12. 12. Stonehenge Landscapes <ul><li>Discovered that there was a key relationship between the monuments and the topography </li></ul><ul><li>First to study the Stonehenge landscape using GIS. It transformed archaeologist’s views on the Stonehenge landscape as the GIS showed the already well-studied area in a new light </li></ul><ul><li>The project demonstrates GIS ability to interpret data as opposed to just a data storage tool </li></ul>
  13. 13. Arroux River Valley region of Burgundy, France <ul><li>Madry and Cumley (unknown date) </li></ul><ul><li>Predictive modelling of archaeological sites </li></ul><ul><li>Created a DEM and then did various analysis to work out archaeological site locations </li></ul>
  14. 14. Analysis required to create Predictive Model                                  Elevation Survey data Slope Geology Aspect
  15. 15. Buffers for Analysis of Data <ul><li>Distance to ancient roads </li></ul><ul><li>Distance to rivers/waterways </li></ul><ul><li>Distance to hillforts </li></ul>
  16. 16. Line of Site Analysis <ul><li>The old Celtic road network connecting the hillforts tended to follow within the line-of-sight of the hillforts, rather than take more direct paths even if they are less direct or require a steeper climb </li></ul>
  17. 17. The Predictive Model <ul><li>Find new sites based on known site locations </li></ul><ul><li>Roman sites follow rivers and roads on lower elevation </li></ul><ul><li>Celtic sites are located within uplands </li></ul>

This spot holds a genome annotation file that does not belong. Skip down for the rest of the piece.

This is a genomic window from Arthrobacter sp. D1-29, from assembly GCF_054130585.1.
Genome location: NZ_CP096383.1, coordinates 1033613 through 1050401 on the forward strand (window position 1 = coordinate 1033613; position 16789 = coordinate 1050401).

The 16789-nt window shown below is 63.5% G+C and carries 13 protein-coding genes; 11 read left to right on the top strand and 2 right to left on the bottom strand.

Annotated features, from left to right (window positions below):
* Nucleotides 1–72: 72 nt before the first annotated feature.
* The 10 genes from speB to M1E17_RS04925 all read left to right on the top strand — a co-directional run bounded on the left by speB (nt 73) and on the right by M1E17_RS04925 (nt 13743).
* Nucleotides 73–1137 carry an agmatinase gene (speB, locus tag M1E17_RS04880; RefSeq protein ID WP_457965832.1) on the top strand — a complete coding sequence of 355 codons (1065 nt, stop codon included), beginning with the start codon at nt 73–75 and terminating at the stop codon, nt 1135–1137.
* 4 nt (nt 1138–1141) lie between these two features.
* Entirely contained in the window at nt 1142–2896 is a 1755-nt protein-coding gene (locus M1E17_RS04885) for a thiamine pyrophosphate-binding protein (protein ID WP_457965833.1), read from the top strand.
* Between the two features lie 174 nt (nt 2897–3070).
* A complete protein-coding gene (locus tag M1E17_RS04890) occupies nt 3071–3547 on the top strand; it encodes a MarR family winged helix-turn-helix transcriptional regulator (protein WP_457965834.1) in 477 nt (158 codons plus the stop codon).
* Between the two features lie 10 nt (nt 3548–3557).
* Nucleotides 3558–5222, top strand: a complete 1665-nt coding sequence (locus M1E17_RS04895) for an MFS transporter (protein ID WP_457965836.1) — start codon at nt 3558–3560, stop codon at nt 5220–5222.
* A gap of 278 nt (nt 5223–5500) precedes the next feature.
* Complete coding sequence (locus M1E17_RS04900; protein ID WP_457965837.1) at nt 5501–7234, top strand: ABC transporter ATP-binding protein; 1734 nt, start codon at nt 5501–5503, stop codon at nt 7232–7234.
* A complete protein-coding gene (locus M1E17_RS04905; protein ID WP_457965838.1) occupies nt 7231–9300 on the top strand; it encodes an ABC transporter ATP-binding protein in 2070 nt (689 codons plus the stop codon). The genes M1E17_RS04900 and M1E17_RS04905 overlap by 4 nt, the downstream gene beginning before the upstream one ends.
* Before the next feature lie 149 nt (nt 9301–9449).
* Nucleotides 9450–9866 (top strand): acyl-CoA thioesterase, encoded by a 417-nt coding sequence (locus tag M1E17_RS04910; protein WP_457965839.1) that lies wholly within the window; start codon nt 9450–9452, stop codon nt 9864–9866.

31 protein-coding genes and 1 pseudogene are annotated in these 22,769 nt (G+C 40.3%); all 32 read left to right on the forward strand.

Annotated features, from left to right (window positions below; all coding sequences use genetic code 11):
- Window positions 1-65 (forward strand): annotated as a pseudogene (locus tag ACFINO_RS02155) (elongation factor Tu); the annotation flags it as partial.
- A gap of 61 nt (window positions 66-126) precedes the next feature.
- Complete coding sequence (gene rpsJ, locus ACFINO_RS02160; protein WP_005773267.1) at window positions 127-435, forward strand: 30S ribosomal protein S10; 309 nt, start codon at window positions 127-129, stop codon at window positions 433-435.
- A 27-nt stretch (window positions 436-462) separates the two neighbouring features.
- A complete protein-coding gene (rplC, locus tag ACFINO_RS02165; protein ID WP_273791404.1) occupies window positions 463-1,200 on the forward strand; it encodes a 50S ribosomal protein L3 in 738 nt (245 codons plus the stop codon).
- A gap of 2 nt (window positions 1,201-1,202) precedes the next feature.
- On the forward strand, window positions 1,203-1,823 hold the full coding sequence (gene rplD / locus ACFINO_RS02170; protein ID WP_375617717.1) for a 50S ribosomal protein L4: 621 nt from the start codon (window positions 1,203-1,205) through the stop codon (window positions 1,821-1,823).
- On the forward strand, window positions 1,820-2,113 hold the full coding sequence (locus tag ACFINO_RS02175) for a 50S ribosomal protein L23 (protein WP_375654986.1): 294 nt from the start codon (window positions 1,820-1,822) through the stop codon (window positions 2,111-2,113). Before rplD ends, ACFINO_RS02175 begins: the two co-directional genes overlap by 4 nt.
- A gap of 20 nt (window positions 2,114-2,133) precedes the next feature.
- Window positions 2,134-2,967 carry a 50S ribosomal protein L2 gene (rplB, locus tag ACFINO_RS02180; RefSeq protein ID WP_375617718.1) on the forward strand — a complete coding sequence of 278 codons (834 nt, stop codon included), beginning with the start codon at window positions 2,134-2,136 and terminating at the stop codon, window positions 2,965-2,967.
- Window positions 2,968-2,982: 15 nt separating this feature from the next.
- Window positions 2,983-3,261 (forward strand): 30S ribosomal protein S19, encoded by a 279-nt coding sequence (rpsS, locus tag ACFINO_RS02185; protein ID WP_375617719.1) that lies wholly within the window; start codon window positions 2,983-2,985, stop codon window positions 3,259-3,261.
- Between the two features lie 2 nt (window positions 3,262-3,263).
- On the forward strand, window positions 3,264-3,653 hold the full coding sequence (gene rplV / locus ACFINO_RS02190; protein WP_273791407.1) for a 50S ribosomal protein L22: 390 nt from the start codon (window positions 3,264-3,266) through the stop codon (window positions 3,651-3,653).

18. 18. Laxton Castle, Nottinghamshire <ul><li>Combined use of GPS, GIS, Geophysics and historical mapping to understand castle and its environs </li></ul><ul><li>C12th Motte and Bailey Castle </li></ul>
  19. 19. Laxton Castle, Nottinghamshire
  20. 20. Tutbury Castle, Staffordshire <ul><li>C11th Motte and Bailey castle </li></ul><ul><li>Similar techniques </li></ul><ul><li>used as Laxton </li></ul><ul><li>Castle </li></ul>
  21. 21. Tutbury Castle, Staffordshire
  22. 22. King Edward I Castles in North Wales <ul><li>My BA and MA dissertation work </li></ul><ul><li>BA: Viewshed (Visibility) Analysis and Cost Surface Analysis (CSA) </li></ul><ul><li>MA: Sensuous Viewsheds or 3D Visibility Analysis and used GIS in conjunction with Autodesk 3D Studio Max to create castle models </li></ul>
  23. 23. Visibility Analysis and Cost Surface Analysis
  24. 24. What is CSA? First you need to know the ‘cost’ over all types of terrain Normally this means calculating cost from for example the slope grid… 4 miles/hr 3 miles/hr 2 miles/hr Not forgetting the effect of slope distance Distance shown on map Slope distance
  25. 25. CSA <ul><li>GIS recognises the sea as best route </li></ul><ul><li>GIS has worked out that the shortest route between the castles is across the sea is, due to the fact that the sea is the lowest point on the DEM </li></ul><ul><li>Therefore, the computer automatically assumes the sea is the quickest and easiest route to take </li></ul><ul><li>This is a limitation of the GIS program </li></ul>Harlech to Flint CSA
  26. 26. CSA Harlech to Conwy CSA with equation
  27. 27. Sensuous (or 3D) Visibility Analysis
  28. 28. Mobile GIS in Archaeological Fieldwork and Survey <ul><li>GPS combined with ArcGIS </li></ul><ul><li>ArcPad on PDA or Notebook </li></ul>
  29. 29. Displaying of Archaeological Data
  30. 30. Historic Environment Record (HER) <ul><li>Gloucestershire County Council </li></ul><ul><li>HER holds 24,000 records and is constantly updated </li></ul><ul><li>Uses an Oracle database linked to ArcGIS </li></ul>
  31. 31. Historic Landscape Characterisation (HLC) <ul><li>HLC is concerned with mapping our entire historic landscape </li></ul><ul><li>Work usually done by Local Authorities </li></ul><ul><li>To build a HLC database, using a GIS and digital mapping, vector polygons are created to give a particular landscape type to a block of land </li></ul><ul><li>A landscape type could be woodland, military, or residential </li></ul><ul><li>Each type is given its own colour and displayed in the GIS as an additional layer. Changes to the landscape can be shown over time by switching the layers on and off </li></ul>